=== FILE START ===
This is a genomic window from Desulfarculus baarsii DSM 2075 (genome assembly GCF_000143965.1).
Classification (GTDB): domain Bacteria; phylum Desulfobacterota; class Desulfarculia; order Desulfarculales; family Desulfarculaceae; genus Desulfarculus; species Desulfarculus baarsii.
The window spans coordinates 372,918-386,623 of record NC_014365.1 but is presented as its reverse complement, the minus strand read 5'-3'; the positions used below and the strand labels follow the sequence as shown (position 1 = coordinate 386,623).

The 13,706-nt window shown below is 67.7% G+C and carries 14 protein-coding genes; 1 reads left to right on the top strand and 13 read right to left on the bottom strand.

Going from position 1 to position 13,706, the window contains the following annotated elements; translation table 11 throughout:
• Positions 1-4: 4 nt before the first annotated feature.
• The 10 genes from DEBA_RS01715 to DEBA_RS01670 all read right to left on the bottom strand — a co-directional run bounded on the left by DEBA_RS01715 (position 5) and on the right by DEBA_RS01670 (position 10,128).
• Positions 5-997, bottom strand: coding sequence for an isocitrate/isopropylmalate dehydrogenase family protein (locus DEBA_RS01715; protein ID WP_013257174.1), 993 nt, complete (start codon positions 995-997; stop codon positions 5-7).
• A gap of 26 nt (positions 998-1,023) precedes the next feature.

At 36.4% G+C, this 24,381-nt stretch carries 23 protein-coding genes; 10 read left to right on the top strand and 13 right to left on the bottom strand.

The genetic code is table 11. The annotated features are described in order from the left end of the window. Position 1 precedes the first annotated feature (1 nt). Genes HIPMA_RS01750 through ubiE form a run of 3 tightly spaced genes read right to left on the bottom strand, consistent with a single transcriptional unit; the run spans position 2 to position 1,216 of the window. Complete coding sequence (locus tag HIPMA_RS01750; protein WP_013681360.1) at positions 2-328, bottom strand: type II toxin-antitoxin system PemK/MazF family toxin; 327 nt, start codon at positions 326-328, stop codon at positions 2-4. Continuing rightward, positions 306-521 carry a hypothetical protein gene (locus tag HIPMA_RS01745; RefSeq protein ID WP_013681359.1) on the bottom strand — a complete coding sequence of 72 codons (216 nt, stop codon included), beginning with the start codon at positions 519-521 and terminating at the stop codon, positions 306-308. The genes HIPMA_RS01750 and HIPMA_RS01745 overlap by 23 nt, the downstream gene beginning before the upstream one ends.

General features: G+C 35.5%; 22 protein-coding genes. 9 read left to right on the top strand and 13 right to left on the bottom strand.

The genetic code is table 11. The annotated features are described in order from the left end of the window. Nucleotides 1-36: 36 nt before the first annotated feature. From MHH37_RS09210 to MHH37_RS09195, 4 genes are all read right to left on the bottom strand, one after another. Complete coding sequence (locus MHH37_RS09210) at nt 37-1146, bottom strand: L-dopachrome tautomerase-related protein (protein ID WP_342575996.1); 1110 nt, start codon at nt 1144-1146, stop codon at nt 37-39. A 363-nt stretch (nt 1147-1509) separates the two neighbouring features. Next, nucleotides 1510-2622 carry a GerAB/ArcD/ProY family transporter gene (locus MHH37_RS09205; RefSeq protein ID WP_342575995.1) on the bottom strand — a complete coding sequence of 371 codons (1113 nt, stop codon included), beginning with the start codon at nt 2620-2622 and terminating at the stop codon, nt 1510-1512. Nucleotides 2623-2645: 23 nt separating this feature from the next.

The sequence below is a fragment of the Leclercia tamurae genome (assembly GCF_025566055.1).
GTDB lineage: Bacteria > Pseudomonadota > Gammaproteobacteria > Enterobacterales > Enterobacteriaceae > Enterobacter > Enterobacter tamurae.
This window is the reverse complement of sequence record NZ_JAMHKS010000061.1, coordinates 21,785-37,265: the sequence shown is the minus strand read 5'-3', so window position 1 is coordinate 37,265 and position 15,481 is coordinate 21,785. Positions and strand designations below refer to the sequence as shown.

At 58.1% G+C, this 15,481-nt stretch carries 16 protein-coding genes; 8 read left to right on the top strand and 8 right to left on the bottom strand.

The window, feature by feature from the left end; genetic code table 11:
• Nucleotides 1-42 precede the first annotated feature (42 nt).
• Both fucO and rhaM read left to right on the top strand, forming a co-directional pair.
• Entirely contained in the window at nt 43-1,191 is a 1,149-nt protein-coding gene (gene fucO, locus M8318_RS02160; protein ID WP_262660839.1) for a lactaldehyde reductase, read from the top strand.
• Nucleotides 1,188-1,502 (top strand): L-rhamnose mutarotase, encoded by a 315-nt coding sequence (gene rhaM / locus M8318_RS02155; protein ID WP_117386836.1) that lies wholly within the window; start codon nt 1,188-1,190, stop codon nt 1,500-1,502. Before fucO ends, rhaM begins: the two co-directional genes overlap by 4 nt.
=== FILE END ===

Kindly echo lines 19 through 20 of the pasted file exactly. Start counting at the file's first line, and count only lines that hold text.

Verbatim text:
• Nucleotides 1-42 precede the first annotated feature (42 nt).
• Both fucO and rhaM read left to right on the top strand, forming a co-directional pair.